The perils of a dynamic data ...

Once upon a time, we used to have mainframes where everything was done in one place and the stuff user's could work with was delivered in ASCII to a green-screen terminal, and the only thing going down the wire was what the user was allowed to see.

Then came Client-Server architecture, and all of a sudden, client applications were loading all sorts of data to satisfy local business logic over what was often an unencrypted albeit local connection. Not a good time in the security world.

The prevalent model is now a combination of these methods with some encryption thrown in, there's a degree of processing happening in client-side applications which requires some server-side data, but in mitigation the connection between the client and server is encrypted. This doesn't however stop the intended USER from seeing data transferred to the client that was only intended for processing rather than viewing. You often need to use data to generate a page that you don't actually want the user to have access to.

Whereas we're used to things like PHP generating a page on the server then throwing it down to the client pre-processed, more and more AJAX type code is loading actual data on-the-fly to provide real-time in-page updates. The question is, how much attention is being paid to 'what' is being loaded in real-time?

For Example ...

Let's say as part of an application, you have some faces on the screen that display in a certain colour based on the mood of the server. If the mood of the server changes, it's very easy to broadcast the new mood to all clients and activate it with some code like this;

var mood = null;
function setMood(new_mood) {
    if(new_mood != mood) {
        mood = new_mood;

All is well, you can update all clients with one simple broadcast and no page reloads. Sounds good. But, what if only half of your clients are actually authorized to know the mood of the server? Would it surprise you to find that on occasion you see something like this;

var mood = null;
function setMood(new_mood) {
    if(!authorized) return;
    if(new_mood != mood) {

Obviously this is wrong as the client is getting sent information they're not authorised to have, it's just not being displayed on the screen. Trouble is that there are a number of potential performance and complexity implications to addressing the issue.

  • The server needs to track who is allowed to see what and maintain a broadcast 'channel' for each view, such that when you send out the mood, instead of broadcasting, it does (n) point-to-point transmissions of the data.
  • For large numbers of subscribers, maintaining a large number of such channels may not be practical, in which case you may want to broadcast an anonymous mood updated message, then allow each client that's authorized re-request the current mood. Downside being a large number of update requests against the server, and all at the same time, which is effectively a traffic storm generator in-waiting.

Sounds like a rock and a hard-place, so what's the solution?

Service level subscriptions ...

Ultimately a broadcast service will always resolve to an iterative point-to-point transmission of some kind, the real question is how much work it poses for the programmer to get it working and maintain it, and how much loading it puts on the server. The answer for the end-user programmer usually presents itself as 'something someone else has thought about a lot and designed a competent solution to'.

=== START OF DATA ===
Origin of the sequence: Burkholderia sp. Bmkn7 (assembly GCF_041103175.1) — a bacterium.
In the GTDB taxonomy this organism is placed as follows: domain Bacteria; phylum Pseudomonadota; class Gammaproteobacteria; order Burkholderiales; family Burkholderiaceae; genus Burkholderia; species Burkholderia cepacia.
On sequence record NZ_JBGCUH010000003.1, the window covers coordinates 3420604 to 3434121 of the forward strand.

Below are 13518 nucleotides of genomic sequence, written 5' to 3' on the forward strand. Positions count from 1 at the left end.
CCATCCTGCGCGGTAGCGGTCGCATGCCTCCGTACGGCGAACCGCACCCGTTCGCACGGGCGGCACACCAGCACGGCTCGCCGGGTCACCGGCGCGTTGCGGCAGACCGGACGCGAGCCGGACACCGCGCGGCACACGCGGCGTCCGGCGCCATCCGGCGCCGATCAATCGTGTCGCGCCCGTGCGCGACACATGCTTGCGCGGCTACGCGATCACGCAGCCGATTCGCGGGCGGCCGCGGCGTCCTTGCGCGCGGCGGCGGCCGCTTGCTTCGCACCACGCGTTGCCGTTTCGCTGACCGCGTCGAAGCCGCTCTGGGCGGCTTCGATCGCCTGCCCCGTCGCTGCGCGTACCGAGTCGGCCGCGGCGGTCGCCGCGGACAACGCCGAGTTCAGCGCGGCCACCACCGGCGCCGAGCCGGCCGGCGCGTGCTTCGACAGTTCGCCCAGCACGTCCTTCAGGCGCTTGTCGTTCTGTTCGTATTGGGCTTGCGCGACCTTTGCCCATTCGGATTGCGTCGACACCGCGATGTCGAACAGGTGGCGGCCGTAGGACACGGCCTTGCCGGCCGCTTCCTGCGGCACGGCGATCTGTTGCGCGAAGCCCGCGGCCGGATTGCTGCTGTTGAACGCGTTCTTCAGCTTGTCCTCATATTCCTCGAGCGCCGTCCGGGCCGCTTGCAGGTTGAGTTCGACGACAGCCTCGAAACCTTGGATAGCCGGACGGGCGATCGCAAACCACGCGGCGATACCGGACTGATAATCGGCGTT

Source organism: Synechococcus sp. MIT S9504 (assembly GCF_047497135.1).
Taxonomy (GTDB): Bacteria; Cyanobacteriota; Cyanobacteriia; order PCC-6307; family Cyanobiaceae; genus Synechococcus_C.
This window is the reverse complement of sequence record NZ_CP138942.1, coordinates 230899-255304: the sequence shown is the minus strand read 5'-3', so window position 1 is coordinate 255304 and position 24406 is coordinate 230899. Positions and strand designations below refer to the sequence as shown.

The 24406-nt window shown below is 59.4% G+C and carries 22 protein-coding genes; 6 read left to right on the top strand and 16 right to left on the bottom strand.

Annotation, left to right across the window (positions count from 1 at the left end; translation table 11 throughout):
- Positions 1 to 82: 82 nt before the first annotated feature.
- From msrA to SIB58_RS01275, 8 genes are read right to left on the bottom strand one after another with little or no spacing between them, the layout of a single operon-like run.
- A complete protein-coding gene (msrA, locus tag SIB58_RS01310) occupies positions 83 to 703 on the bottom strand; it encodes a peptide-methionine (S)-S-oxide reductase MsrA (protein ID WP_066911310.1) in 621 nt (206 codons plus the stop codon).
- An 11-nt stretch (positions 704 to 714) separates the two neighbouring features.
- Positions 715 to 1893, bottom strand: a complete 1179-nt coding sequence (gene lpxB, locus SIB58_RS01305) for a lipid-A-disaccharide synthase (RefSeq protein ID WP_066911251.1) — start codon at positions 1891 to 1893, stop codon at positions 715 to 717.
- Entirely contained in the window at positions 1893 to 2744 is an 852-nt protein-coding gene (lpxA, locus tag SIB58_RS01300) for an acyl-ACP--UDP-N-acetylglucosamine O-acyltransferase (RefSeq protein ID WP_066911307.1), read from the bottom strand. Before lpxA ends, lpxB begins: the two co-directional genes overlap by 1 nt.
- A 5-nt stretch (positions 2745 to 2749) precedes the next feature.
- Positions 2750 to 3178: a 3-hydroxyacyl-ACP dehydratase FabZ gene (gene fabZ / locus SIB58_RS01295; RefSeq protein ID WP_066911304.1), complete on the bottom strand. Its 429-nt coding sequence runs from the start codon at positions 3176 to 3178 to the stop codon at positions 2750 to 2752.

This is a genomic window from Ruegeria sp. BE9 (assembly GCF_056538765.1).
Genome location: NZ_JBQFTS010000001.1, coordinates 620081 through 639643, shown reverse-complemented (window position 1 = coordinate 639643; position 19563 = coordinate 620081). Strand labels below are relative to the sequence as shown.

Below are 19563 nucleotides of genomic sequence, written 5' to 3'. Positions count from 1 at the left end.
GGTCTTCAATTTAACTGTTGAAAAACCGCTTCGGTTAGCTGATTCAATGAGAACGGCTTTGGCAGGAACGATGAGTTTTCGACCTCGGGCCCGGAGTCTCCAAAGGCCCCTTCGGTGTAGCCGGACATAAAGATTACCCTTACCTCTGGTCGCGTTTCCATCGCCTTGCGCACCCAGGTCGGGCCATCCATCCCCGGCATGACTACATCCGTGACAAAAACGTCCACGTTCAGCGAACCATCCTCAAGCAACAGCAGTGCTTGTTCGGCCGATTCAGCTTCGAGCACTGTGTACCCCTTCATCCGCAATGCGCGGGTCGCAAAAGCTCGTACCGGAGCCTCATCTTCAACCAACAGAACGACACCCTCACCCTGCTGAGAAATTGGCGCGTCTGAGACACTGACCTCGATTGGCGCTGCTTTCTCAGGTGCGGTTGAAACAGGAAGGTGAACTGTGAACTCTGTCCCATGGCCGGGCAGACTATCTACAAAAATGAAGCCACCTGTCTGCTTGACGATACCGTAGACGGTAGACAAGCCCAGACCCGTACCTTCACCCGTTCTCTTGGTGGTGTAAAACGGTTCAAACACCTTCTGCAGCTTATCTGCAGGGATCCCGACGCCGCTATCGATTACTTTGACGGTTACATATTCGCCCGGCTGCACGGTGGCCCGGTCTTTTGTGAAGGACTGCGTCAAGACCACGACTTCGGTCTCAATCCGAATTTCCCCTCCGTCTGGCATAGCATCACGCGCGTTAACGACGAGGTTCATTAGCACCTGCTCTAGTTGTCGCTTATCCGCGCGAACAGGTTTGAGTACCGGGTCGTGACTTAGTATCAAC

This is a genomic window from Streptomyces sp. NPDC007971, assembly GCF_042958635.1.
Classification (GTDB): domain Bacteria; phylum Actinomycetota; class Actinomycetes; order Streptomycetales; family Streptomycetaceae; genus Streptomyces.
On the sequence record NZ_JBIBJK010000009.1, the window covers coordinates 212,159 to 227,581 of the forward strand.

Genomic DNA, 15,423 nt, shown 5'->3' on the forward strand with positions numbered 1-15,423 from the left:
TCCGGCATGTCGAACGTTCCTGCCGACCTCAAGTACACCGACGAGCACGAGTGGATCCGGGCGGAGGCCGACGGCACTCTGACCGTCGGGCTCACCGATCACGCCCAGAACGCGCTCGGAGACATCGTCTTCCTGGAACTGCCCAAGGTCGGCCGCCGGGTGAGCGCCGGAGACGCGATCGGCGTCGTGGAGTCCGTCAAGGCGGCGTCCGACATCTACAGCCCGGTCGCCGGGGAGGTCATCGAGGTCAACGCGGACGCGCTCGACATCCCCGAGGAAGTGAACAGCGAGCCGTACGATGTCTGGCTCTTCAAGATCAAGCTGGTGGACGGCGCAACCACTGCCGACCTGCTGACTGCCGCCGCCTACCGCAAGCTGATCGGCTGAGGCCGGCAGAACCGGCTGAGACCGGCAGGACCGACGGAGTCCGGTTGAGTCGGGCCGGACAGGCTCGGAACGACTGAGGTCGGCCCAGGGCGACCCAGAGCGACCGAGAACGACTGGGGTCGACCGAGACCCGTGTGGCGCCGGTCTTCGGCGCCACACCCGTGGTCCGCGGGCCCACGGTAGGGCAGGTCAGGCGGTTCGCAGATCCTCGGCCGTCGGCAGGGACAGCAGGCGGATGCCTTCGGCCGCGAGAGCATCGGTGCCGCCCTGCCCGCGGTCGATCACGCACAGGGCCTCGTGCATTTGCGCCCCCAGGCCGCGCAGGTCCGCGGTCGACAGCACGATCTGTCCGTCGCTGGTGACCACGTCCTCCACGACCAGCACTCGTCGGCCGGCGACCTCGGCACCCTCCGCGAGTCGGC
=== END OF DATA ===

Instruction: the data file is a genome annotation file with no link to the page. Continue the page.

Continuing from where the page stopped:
The first thing we need to do is make sure we're using a suitable framework, in my case it is, so this will be a crossbar example. The solution has a number of parts .. first we need a section in our config.json that tells the system we have a new role and how we control who can use that role. It will look like this;

   "controller": {},
   "workers": [{
         "type": "router",
         "realms": [{
               "name": "myrealm",
               "roles": [{

Specifically we are defining a role called client which will be allocated when a users is authenticated with crossbar. Typically in this case will will associate it with all clients. Next we will need to define the authorizer, so a client who logs in with the client role will have the ability to try to subscribe to any channel, but will be limited by the code - which will look something like this;

    def security_authorize(self,session, uri, action):
        authid = session.get('authid',None)
        if not authid: return False    # not a valid user!
        record = db.acl.find_one({'authid':authid,'channel':uri})
        return bool(record)

So the database needs to contain a record with entries (user,channel) for everyone allowed to subscribe to a given channel. So for example we could create entries for selected users with channel ('app.update.mood'), then tell all users to try to subscribe to this channel. Those with entries in the database would succeed, everyone else would fail. If we then subsequently broadcast mood changes to this channel, those messages will only be sent to subscribed clients and of course on successful subscription, the client will add the first snippet on the page as the message handler against that channel.

So on the server we send with;

def sendAll(self,mood,payload=None):
    message = { 'mood':mood }
    if payload: message = dict(message,**payload)
    yield self.server.publish(u'app.update.mood',message)

And on the client we catch with;

function subscribe() {
    function success(data) { debug('subscribe-OK',data); }
    function failure(data) { debug('subscribe-FAIL',data)}
    session.subscribe('app.update.mood',function(data) {
        var msg = data[0];

If you're using a framework that does not support selective Registration / Subscription with custom authorisers, I would be very interested to hear how you solve this particular class of problem?